The following picture shows the proud Bailey grandparents with several of their grandkids. Taken in 1937, the smallest in the picture, little Bobby, is a cute and innocent little guy who looks up to his older cousins admiringly. The picture also shows the interesting posture of older cousin Bob on the far left. As was discussed in detail within the family on more than one occasion, when viewed from the rear, cousin Bob’s head always tilted to the left, as is quite evident. He was never hit by a truck, or fell out of a tree that anyone can remember. What was most interesting about this is that cousin Bob thought he was standing up perfectly straight. It was the best he could do. Only when provided with a mirror for instant feedback was he able to voluntarily correct this left leaning. Remove the mirror, and he returned to what was normal for him, a substantial crook to the left.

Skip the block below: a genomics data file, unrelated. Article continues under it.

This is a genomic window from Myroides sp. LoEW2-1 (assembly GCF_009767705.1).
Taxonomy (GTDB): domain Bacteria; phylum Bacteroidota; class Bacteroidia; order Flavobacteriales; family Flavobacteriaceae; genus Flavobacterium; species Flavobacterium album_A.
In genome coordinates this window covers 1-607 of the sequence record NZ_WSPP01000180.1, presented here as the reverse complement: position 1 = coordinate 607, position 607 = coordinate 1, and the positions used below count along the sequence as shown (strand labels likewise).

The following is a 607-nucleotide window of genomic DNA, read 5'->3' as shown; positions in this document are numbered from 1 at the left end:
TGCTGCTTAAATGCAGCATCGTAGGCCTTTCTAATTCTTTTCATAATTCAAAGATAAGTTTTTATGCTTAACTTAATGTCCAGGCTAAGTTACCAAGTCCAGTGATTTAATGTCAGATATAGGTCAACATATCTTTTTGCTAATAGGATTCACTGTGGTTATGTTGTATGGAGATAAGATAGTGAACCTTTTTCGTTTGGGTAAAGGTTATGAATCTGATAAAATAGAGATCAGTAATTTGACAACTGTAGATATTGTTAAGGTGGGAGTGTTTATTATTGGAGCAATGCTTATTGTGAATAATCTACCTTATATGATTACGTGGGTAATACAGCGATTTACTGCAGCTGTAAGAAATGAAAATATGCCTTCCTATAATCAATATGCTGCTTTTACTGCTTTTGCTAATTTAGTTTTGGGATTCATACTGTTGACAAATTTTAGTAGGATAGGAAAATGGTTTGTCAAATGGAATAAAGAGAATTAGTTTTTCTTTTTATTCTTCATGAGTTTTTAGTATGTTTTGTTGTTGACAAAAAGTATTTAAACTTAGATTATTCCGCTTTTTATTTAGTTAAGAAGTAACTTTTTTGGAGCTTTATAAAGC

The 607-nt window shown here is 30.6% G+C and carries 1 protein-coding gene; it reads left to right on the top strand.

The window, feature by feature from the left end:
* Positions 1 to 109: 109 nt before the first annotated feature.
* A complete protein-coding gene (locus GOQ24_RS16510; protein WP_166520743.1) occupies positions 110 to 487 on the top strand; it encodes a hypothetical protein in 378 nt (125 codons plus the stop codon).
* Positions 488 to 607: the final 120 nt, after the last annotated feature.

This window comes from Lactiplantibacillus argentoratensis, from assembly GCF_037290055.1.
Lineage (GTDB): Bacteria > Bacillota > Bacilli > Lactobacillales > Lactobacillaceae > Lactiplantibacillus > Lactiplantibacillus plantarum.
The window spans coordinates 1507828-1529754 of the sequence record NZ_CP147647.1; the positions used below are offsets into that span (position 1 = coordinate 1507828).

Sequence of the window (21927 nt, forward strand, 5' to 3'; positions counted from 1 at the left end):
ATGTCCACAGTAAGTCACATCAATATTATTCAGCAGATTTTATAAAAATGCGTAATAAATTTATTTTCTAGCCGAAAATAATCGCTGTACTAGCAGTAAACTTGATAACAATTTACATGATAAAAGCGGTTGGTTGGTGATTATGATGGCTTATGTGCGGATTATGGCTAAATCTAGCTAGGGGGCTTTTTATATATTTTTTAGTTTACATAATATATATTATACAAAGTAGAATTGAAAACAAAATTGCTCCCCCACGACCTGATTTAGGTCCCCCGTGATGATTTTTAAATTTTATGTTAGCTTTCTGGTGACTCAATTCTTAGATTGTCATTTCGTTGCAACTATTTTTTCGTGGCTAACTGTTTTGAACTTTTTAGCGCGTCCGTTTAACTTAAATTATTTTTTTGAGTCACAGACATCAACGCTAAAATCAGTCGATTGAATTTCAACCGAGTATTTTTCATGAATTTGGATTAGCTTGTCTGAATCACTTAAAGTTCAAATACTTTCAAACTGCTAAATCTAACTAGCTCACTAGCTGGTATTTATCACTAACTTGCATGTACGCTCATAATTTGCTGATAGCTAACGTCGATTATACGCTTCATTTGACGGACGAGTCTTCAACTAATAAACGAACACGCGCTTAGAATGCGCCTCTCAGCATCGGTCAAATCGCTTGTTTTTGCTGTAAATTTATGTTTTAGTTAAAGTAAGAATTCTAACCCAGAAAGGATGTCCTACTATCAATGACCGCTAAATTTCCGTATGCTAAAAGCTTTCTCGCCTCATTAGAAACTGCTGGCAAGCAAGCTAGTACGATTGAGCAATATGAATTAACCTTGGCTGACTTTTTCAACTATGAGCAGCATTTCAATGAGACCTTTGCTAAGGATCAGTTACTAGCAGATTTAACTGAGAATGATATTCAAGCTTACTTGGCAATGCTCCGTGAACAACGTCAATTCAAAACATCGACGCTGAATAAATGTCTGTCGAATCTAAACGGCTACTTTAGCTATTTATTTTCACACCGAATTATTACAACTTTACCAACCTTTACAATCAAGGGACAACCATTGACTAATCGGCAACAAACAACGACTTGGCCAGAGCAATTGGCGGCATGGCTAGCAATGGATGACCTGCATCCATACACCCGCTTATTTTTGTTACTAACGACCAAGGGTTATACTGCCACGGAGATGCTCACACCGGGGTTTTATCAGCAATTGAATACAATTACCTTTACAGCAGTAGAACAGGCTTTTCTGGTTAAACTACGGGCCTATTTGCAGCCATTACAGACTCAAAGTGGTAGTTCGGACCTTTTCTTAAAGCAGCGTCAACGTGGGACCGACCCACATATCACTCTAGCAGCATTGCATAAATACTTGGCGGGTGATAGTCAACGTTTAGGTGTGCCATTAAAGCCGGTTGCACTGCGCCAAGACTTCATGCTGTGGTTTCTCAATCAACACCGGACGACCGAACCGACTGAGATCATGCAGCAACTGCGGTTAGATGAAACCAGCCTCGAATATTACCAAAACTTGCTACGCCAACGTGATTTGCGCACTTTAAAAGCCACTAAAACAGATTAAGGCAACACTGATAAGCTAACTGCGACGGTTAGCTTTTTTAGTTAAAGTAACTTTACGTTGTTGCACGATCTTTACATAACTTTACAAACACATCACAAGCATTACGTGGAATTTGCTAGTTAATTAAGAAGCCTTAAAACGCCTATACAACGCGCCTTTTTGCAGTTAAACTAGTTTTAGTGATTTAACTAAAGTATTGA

As one of the smallest cousins, I figured cousin Bob was just a little bit crooked. He was left-crooked. It didn’t seem to diminish his brain function as he subsequently attended Harvard on a Summerfield Scholarship, and graduated from their law school. I hasten to add that the left leaning, as shown in the picture, was not the result of a Harvard education, but was a condition that existed well prior to his entering Harvard University. To this day, cousin Bob remains a little bit crooked to the left. If Harvard’s law school ever produced a lawyer who was a little crooked to the right, it has not yet been documented.
Acknowledging this aberration, I worried about whether cousin Bob might lead me astray. My fears were confirmed one evening. We had been visiting the cousins in Lawrence for several days, and had run out of exciting things to do. To rectify this situation, cousin Bob said he had a plan. As the plan might not meet with parental approval, it would have to be carried out under the cover of darkness.
Trust me, he said, and we will have a little excitement tonight.
I had no idea what he had in mind, but being cute, innocent, and trusting, I went along with him without question.